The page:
Exploring Synergies with other NSF-Funded Centers and Networks

CompSustNet is a big investment for NSF, as are other NSF-funded sustainability-oriented centers and networks. Even as we further the depth and breadth of research within our own network, there are opportunities for understanding our place in the larger set of sustainability centers and networks, and building and exploiting relationships with them. These need not be tightly-coupled relationships, and probably will not be, at least not initially. Loosely-coupled interactions with other centers and networks include (a) trading wisdom and plans about managing big network/center operations, to include outreach and education plans (e.g., by attending other-center workshops); and (b) using our (CompSustNet’s) computational methods to analyze data that are generated by these other centers.

Large NSF-funded centers for which there are synergies with CompSustNet include those that attend to decision making and human behavior, the natural environment, energy efficiency, and materials. Indeed, large centers will typically cross some of these broad areas. The list below, with mission statements, may seem long, but its only a start.

  • Transdisciplinary Research Network for Sustainable Climate Risk Management : “… SCRiM links a transdisciplinary team of scholars … to answer the question, “What are sustainable, scientifically sound, technologically feasible, economically efficient, and ethically defensible climate risk management strategies?
  • National Socio-Environmental Synthesis Center : “The National Socio-Environmental Synthesis Center (SESYNC) is dedicated to accelerating scientific discovery at the interface of human and ecological systems. We support new interdisciplinary collaborations that pursue data-driven solutions to pressing socio-environmental problems.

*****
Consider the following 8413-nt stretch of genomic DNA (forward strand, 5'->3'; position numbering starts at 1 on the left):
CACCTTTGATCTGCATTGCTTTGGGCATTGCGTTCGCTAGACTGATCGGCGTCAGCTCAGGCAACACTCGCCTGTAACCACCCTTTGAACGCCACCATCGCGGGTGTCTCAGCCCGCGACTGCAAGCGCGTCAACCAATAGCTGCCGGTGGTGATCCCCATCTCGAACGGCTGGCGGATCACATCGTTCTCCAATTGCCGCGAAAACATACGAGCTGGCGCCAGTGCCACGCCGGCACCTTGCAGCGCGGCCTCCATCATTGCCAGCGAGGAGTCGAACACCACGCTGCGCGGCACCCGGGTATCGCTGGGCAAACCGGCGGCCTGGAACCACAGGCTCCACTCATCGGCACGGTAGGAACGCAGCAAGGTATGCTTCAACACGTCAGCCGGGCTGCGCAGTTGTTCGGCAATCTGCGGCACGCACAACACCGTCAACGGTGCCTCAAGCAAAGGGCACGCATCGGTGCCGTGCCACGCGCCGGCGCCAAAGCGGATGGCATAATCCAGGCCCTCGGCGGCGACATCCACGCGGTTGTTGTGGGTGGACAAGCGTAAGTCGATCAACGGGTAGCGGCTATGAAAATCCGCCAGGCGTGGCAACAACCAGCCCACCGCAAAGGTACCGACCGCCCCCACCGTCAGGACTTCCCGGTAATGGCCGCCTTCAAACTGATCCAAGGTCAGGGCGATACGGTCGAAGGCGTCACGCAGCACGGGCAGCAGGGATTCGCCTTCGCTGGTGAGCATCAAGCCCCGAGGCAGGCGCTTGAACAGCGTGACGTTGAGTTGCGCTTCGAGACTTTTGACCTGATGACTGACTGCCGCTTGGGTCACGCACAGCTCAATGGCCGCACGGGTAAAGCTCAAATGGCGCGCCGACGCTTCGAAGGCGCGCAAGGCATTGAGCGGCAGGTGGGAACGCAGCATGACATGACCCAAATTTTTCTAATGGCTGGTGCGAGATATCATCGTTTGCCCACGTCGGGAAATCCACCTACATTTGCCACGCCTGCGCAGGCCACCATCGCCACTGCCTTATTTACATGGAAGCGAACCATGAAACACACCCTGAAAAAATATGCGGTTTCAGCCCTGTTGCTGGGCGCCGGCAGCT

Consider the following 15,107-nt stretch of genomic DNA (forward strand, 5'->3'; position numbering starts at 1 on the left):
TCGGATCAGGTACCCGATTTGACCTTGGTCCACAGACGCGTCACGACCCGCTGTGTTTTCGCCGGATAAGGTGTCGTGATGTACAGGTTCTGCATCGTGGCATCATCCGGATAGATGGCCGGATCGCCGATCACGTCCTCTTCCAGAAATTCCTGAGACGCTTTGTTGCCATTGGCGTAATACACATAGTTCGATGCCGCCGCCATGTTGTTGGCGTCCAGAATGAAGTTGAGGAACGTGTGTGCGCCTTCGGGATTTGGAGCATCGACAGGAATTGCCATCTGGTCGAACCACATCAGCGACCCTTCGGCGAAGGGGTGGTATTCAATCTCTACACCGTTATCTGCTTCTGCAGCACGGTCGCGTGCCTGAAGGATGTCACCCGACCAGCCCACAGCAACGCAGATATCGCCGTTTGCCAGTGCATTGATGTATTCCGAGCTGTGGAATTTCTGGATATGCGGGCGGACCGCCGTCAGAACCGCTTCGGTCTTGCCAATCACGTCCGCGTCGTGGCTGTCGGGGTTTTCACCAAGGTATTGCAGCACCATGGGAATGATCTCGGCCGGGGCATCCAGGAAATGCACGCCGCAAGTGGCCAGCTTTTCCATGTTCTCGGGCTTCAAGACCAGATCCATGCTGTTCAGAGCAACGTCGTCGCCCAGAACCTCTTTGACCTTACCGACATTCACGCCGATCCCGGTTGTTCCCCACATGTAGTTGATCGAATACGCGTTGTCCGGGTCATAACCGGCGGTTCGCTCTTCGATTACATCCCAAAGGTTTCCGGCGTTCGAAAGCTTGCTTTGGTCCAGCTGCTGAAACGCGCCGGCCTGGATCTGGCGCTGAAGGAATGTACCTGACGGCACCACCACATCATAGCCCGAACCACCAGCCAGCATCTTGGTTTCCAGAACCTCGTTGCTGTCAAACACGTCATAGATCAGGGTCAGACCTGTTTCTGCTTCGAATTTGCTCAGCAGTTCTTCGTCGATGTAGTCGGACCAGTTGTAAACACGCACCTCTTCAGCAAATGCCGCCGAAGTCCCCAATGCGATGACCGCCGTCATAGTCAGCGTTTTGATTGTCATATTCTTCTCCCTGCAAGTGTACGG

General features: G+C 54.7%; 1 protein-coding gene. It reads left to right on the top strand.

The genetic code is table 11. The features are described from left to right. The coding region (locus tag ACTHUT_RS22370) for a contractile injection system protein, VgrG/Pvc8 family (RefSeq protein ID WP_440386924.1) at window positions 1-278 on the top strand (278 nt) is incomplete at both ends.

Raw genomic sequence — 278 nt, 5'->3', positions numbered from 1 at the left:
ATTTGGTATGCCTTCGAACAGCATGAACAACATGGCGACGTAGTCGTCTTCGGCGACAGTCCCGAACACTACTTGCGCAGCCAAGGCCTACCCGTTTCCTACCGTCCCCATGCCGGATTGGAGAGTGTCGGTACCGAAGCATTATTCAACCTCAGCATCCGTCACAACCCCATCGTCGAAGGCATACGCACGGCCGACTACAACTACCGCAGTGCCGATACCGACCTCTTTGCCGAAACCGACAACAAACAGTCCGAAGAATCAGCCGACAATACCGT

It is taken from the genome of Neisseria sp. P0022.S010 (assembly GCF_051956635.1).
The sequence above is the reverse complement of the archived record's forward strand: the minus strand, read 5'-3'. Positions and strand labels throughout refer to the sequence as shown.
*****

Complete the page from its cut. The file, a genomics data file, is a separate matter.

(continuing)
• AirWaterGas: A NSF Sustainability Research Network : “AirWaterGas is a team of scientists, engineers, public health experts, educators, policy analysts, economists, and lawyers working together to address a single driving question: How can we better integrate information about the environmental, economic, and social tradeoffs of oil and gas development into policy guiding development and regulations governing development?”
  • Water and Environmental Technology Center : “The mission is to develop methods/technologies to detect, understand, mitigate and/or control contaminants, including emerging contaminants of concern, that can adversely impact water quality and the environment. The vision of the WET Center is to minimize any potential adverse effects of contaminants on human health and/or the environment.”
  • Center for Energy Efficient Electronics Science“To enable a radical reduction in energy consumption in electronic devices: Research to lead to fundamentally new science; Educate a diverse generation of scientists, engineers, and technicians; Promote the application of the Center’s research outcomes.”
  • Center for Aerosol Impacts on Climate and the Environment : “The mission of CAICE is to transform our ability to accurately predict the impact of aerosols on climate and our environment by bringing real-world chemical complexity into the laboratory.”